# Drawing the region which the pedestrian can cover in 1 hour.

A straight path separates a meadow from a field.

A pedestrian travels

• along the path at a speed of 5 km/hr,
• through the meadow at a speed of 4 km/hr,
• and through the field at a speed of 3 km/hr.

Initially, the pedestrian is on the path.

Draw the region which the pedestrian can cover in 1 hour.

I think this is equivalent to drawing an inequality through it seems to be difficult since I didn't really understand the problem well. If anyone can clarify it to me it will be greatly helpful

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I think you are to assume that the pedestrian moves as quickly as possible on the path for a while, then turns into the meadow or field and moves as quickly as possible in a straight line until the hour is up. This includes the cases where he stays on the path or gets off the path immediately.

In the diagram below, the $x$-axis is the straight path, the half-plane $y>0$ above that is the meadow, the half-plane $y<0$ below that is the field, the origin is the starting position of the pedestrian, and the scale in both $x$ and $y$ is in kilometers.

If the pedestrian stays on the path, he can go as far as $-5$ or $5$ on the $x$-axis. If however he immediately moves into the meadow he can go as far as the semicircle of radius $4$ centered at the origin, and if he immediately moves into the field he can go as far as the semicircle of radius $3$ centered at the origin.

This is more tricky, but if he stays on the path for a while then moves off into the meadow or field, he moves to a semicircle off-center from the origin. The envelope of these semicircles is a line segment from the end of the path at $(\pm 5, 0)$ tangent to the appropriate semicircle from the origin. (I showed this not with pure math but by using the Trace feature in Geogebra.)

If the pedestrian does not move in straight paths, he stays somewhere within the boundaries I have outlined. Therefore, the total region the pedestrian can cover is within the red boundary in the diagram above.

If you are to "draw" the region rather than sketch it, you probably need to find the points on the semicircles at the endpoints of the tangent segments. Ask if you need help with that calculation or with drawing the diagram in Geogebra.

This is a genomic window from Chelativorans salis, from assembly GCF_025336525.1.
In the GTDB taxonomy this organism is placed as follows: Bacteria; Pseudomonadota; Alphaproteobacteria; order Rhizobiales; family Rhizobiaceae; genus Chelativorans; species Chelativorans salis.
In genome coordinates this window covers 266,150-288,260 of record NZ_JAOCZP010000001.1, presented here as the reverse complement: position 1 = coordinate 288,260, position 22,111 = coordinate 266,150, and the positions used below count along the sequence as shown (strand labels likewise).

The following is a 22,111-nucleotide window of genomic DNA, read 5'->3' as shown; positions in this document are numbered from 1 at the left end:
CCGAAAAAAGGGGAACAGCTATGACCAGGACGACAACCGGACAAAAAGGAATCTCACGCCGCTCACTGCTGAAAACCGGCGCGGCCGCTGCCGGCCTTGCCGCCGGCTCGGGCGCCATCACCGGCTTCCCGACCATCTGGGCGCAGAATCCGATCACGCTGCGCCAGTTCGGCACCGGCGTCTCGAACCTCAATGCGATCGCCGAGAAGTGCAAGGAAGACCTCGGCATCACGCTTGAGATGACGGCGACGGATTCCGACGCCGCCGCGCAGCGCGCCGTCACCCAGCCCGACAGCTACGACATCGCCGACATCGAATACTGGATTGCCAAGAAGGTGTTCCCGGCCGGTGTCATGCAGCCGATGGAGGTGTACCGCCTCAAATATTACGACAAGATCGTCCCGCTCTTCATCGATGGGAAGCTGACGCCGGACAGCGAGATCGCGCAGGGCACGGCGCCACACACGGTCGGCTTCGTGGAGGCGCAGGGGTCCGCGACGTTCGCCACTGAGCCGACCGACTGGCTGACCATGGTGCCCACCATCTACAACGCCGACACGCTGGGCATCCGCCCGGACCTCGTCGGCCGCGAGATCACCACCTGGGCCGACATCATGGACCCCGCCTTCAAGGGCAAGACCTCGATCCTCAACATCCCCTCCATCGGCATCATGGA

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Here I just complement Rory Daulton's answer with formulas.

Let's focus on top part of image: path & meadow.

And consider $x\ge 0$ due to symmetry.

For each $x\le 5$ we need to find maximal value of $y$ that can be attained by pedestrian.

By intuition, optimal way is built of $2$ straight parts: $OA$ on path, and $AC$ on meadow ($|OA|\le |OB|$).

If pedestrian goes $t$ hours by path, then $(1-t)$ hours by meadow. $(0\le t \le 1)$.

$|OA| = 5t$, $~~~|AC| = 4(1-t)$, $~~~ |AB|=x-5t$.

We need to find such $t\in[0,x/5]$, that maximizes value $y=|BC|=\sqrt{AC^2-AB^2}$, or (simplier) maximizes value $$y^2 = AC^2-AB^2= 16(t-1)^2-(5t-x)^2.$$

So, for each (fixed) value $x\in[0,5]$ we consider function $$f(t) = 16(t-1)^2-(5t-x)^2 \rightarrow \max, \qquad (t\in[0,x/5]).$$

There exists one point of extrema: point $t$, where $f'(t)=0$.

$$f'(t) = 32(t-1)-10(5t-x) =0,$$ $$t_0 = \dfrac{5x-16}{9}.$$

To find maximal value, we compare $3$ values of $f(t)$ (on the bounds, and in $t_0$, if it exists here):

• when $t=0$;
• when $t=t_0$, if $t_0\in[0,x/5]$;
• when $t=x/5$.

A). if $t=0$, then $f(t) = f(0) = 16-x^2$ (red part on the image below);

B). if $t=t_0 = \dfrac{5x-16}{9}$, possible only for $x\in[16/5,~ 5]$, then $f(t) = 16\cdot \dfrac{25}{81}(x-5)^2 - \dfrac{256}{81}(x-5)^2 = \dfrac{16}{9}(x-5)^2$; (blue part on the image below);

C). if $t=x/5$, then $f(t)=f(x) = 16(1-x/5)^2 = \dfrac{16}{25}(5-x)^2$; (green part).

To get correct region bounds, we need to choose higher of $3$ lines. After that, we'll get image exactly as one drawn by Rory Daulton before.

(First, I had some doubts to Rory's image, so decided to check it via formulas. Formulas show that all were drawn correctly).

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Nicely done, and more rigorous than my answer! Before I posted my answer, I worked briefly on a proof that the region was the convex hull of the ending points of leaving the path immediately (the upper semicircle of radius 4 and the lower semicircle of radius 3) and staying on the path ($\pm 5$ on the $x$-axis). I have little experience with convex hulls and less with envelopes, so I didn't finish the proof. Your answer teaches me about envelopes. I still wonder about the convex hull, though. –  Rory Daulton Aug 18 '14 at 0:12